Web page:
Consumers of the country are being cheated by the traders who have been selling palm oil in the name of soybean oil taking higher rates.
Retailers sell the palm oil in the name of soybean oil in the local markets taking advantage of lax market monitoring by the authorities concerned, the speakers observed.
The officials of the Malaysian Palm Oil Promotion Council (MPOPC) disclosed this at a press conference at a local hotel Saturday.
"The market monitoring is an administrative matter, and we have nothing to do in this regard. But we have already launched a massive awareness campaign among the consumers highlighting the palm oil globally," said deputy Chief Executive Officer (CEO) of the MPOPC, Mohamed Abd Majed.
He said even in Malaysia the retailers cheat the consumers, but the consumption of palm oil in Malaysia is 95 per cent compared with other edible oil.
This is the global phenomenon, where the retailers take the opportunity to sell the palm oil in the name of soybean oil and cheat consumers, said AKM Fakhrul Alam, country manager of Bangladesh, Nepal and Myanmar of the MPOPC.
He said palm oil plays an important role to meet the demand of edible oils in Bangladesh.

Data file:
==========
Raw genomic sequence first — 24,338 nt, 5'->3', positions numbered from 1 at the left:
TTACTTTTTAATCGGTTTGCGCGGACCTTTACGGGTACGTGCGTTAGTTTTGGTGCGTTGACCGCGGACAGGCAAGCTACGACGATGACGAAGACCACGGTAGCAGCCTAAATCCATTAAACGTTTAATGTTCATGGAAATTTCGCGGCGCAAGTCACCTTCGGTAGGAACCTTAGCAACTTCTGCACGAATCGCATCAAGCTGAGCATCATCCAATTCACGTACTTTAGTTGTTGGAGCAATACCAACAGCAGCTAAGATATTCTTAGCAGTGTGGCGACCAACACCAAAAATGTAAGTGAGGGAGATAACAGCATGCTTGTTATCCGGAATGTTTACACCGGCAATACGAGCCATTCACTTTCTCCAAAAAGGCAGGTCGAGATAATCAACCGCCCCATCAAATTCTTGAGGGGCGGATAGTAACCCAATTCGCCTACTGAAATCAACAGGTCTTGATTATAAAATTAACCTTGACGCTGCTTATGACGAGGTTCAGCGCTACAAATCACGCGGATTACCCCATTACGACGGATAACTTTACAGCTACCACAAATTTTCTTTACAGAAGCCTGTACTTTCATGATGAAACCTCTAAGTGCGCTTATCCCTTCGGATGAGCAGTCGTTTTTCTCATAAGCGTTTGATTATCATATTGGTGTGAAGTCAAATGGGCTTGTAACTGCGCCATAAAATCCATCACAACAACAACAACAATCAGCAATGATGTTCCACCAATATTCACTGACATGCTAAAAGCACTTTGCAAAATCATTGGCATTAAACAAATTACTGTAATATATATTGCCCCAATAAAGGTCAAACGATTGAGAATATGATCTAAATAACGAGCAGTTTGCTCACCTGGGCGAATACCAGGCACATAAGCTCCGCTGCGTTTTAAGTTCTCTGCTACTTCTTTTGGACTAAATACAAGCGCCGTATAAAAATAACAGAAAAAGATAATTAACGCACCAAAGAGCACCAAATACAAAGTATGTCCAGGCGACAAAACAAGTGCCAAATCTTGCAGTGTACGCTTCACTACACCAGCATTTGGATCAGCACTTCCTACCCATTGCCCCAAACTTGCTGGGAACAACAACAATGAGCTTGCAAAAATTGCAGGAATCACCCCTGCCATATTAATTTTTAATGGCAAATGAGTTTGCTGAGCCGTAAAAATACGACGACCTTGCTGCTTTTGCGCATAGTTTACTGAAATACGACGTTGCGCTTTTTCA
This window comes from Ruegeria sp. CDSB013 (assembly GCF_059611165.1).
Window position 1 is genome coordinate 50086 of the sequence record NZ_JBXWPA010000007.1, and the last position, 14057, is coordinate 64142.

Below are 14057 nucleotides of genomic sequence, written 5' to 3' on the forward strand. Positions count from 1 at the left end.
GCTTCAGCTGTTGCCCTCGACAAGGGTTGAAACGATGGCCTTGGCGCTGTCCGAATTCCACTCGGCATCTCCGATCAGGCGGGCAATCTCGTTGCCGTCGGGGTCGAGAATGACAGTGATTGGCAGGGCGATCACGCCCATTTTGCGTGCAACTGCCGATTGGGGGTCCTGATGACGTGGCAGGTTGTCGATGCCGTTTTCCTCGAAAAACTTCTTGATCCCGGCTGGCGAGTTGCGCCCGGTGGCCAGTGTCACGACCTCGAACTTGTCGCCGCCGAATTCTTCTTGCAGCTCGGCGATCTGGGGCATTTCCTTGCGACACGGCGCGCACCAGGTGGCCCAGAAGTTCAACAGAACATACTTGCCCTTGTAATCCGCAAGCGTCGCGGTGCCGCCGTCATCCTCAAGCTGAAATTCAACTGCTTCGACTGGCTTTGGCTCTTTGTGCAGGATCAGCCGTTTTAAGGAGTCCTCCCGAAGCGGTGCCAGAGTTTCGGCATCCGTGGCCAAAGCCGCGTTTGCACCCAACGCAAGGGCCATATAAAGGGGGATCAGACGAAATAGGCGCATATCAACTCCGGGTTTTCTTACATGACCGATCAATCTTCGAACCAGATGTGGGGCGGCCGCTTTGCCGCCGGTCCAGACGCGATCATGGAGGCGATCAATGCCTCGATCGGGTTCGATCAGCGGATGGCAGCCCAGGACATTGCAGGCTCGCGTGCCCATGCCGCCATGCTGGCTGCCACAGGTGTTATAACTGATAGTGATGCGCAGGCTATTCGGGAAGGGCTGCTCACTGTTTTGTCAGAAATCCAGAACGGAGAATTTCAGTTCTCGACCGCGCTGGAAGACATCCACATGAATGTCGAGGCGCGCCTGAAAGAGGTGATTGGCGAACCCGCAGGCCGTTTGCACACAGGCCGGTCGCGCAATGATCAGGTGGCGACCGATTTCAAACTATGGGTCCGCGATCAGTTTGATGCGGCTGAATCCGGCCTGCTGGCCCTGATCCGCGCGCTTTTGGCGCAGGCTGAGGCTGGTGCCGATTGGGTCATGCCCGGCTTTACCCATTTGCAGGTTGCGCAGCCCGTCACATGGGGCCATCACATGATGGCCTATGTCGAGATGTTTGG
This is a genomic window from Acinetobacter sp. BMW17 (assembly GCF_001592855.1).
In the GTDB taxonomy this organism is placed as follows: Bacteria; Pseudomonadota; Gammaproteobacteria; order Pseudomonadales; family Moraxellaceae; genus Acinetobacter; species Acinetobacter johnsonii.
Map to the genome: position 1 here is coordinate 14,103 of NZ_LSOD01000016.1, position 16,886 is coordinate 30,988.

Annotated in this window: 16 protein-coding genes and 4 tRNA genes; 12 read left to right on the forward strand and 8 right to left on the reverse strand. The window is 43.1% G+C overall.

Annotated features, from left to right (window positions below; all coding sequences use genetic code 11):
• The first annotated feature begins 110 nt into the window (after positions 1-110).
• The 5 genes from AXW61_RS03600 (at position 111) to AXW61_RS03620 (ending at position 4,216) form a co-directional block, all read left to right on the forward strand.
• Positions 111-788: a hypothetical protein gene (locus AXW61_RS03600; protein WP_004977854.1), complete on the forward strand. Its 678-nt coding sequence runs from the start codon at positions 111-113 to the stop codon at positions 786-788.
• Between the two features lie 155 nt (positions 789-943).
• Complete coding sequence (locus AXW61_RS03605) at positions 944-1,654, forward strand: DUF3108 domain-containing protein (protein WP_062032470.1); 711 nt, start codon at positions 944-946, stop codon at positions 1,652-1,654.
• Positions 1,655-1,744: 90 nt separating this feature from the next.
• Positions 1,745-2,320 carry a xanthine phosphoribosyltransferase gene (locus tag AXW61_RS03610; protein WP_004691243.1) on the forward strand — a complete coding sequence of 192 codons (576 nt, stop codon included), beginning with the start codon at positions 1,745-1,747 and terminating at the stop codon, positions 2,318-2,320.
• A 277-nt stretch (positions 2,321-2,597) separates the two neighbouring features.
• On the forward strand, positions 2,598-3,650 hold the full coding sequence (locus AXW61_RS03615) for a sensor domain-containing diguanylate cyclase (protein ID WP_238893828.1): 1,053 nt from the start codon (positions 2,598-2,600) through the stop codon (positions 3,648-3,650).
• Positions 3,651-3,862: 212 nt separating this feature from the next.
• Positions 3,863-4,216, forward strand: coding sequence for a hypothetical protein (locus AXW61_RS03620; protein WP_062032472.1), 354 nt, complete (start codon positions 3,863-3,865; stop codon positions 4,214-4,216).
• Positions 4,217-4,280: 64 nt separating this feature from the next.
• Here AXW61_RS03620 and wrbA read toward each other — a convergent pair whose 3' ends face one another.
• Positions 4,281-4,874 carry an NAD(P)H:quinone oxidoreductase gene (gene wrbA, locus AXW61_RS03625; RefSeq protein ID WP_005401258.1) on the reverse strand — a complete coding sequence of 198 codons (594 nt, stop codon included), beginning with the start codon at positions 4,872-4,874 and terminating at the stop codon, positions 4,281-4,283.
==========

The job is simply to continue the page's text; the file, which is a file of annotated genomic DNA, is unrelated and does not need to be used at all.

Fakhrul said in fiscal 2004-05 letters of credit (LCs) worth US $ 454,01 million opened for import of crude palm oil against $ 489.55 million in 2003-04.
"We consider Bangladesh as an important destination of our product as the consumption of edible oil has been increasing gradually with the rapid growth of urbanisation and population," said Malaysian High Commissioner in Bangladesh Dato' Ashaary Sani.
"In fact, consumption of oils has witnessed a tremendous growth in last eight years from 1996 to 2004. In 1996, the consumption of oil and fats in the country totalled was 0.60 million tonnes, which increased to 1.13 million tonnes in 2004," Majed said.
In 2004, the global palm oil production was 29.7 million tonnes, an increase of 6.5 per cent from 27.9 million tonnes in 2003, Majed said adding that Malaysia remained the largest producer with a 47 per cent share compared with 48 per cent in 2003.
During this time Asia Pacific, Sub-continent and Europe were the key markets, taking up 75 per cent of total Malaysian exports, he said.
Majed said China remained the largest importer with 3.08 million tonnes, up by 12.31 per cent and accounted for about 25 per cent of Malaysia's total export, followed by European Union countries, India, Pakistan, USA, Egypt, UAE and Bangladesh.